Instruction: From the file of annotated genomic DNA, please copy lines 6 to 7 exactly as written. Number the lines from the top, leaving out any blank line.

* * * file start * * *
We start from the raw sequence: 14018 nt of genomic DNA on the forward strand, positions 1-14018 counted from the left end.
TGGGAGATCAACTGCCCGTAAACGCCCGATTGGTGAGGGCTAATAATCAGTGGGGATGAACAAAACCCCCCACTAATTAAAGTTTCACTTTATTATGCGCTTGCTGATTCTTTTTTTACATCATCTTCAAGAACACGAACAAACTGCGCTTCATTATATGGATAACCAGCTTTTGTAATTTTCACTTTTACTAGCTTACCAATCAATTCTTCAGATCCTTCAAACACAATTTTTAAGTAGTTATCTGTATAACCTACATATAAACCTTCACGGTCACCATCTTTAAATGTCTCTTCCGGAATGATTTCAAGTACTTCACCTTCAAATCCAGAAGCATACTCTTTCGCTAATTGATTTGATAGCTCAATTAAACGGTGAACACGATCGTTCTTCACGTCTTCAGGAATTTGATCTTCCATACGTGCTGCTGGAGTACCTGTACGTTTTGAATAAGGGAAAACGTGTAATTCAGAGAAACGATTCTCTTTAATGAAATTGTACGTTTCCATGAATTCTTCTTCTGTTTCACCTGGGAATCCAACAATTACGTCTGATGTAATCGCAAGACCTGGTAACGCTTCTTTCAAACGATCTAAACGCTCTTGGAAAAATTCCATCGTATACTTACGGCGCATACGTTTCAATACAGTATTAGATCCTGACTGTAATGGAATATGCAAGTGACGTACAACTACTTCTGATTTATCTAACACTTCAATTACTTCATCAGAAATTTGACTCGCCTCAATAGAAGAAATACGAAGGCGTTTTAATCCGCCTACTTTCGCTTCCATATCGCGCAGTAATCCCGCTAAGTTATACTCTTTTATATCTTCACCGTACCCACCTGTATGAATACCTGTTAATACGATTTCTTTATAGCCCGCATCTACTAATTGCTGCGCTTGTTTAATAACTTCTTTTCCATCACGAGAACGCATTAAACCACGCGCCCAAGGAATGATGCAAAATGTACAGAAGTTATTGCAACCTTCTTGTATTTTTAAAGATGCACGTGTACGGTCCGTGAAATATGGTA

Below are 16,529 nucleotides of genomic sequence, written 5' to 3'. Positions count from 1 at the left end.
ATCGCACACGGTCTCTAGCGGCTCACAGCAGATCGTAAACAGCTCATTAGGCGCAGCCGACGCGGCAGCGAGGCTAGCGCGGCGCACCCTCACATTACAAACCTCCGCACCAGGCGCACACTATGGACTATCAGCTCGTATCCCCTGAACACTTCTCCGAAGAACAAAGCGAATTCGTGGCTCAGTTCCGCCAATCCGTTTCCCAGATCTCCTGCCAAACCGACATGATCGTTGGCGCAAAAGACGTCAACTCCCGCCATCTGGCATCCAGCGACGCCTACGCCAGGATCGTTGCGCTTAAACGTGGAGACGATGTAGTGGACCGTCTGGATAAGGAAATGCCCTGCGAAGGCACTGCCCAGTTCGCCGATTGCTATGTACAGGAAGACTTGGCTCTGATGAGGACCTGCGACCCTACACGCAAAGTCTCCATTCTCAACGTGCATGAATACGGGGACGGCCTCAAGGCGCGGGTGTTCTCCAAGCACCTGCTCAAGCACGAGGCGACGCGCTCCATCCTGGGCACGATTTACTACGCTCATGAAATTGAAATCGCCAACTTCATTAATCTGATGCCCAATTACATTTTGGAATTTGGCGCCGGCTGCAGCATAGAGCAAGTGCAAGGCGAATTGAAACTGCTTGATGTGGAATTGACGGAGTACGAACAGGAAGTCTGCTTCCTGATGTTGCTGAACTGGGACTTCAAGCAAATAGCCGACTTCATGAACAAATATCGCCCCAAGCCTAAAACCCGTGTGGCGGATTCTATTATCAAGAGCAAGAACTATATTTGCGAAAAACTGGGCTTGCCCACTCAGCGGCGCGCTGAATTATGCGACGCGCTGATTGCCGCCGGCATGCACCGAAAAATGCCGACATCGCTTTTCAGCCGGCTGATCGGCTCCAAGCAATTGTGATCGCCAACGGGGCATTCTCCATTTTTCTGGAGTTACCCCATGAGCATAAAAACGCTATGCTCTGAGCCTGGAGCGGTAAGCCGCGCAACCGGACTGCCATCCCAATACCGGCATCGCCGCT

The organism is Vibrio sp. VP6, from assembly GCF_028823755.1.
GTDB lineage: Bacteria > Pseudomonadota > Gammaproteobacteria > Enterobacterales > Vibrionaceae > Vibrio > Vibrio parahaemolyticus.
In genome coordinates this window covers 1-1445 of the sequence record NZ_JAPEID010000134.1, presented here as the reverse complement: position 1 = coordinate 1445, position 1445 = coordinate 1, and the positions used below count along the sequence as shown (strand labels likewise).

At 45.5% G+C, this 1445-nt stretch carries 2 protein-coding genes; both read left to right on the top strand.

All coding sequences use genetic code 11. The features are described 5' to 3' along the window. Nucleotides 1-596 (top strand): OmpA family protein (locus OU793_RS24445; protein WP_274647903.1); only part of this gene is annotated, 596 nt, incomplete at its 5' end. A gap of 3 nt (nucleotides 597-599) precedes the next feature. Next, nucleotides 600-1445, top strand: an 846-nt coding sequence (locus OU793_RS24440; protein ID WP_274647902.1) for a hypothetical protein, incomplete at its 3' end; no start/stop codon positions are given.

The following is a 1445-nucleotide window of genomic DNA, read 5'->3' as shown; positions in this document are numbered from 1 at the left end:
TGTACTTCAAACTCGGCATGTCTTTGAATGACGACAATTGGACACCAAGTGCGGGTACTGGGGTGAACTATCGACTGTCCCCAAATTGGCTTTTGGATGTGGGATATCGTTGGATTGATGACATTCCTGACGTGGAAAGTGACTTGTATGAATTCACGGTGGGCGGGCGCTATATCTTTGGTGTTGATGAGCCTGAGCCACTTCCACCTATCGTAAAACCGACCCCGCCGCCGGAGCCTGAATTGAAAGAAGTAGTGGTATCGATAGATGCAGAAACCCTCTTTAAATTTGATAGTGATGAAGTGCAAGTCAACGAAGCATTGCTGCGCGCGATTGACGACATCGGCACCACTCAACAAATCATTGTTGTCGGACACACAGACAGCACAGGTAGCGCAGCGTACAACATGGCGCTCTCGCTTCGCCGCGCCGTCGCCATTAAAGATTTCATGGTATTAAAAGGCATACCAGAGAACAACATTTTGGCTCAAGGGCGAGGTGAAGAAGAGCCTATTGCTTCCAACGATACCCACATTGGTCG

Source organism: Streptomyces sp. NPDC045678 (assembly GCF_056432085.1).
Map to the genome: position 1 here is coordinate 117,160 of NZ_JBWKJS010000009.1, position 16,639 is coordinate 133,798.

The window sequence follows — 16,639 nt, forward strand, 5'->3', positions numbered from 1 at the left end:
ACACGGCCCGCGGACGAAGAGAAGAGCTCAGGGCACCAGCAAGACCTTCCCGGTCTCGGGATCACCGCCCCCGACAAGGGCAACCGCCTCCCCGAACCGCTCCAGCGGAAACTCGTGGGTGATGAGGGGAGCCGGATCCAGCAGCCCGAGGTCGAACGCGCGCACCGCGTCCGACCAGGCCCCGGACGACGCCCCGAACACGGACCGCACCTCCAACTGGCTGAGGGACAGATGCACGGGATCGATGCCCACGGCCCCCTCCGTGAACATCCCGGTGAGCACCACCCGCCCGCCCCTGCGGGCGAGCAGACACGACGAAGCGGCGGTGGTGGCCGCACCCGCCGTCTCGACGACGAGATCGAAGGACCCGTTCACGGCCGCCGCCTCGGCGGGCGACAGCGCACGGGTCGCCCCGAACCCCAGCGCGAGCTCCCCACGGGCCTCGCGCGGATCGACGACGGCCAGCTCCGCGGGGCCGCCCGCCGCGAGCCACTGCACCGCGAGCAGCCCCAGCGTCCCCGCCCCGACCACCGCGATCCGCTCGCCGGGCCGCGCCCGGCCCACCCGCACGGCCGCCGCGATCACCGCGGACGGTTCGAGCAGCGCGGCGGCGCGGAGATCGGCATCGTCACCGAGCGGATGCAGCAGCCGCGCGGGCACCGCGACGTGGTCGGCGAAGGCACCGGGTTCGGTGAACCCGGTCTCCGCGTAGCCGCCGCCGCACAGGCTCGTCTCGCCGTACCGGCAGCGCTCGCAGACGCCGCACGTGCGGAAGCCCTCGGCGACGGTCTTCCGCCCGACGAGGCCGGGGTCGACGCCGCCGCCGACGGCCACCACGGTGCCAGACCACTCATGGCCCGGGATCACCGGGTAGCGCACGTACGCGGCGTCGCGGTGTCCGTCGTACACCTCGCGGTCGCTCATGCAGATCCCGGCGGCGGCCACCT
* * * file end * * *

GTDB lineage: Bacteria > Pseudomonadota > Gammaproteobacteria > Enterobacterales > Vibrionaceae > Vibrio > Vibrio parahaemolyticus.
In genome coordinates this window covers 1-1445 of the sequence record NZ_JAPEID010000134.1, presented here as the reverse complement: position 1 = coordinate 1445, position 1445 = coordinate 1, and the positions used below count along the sequence as shown (strand labels likewise).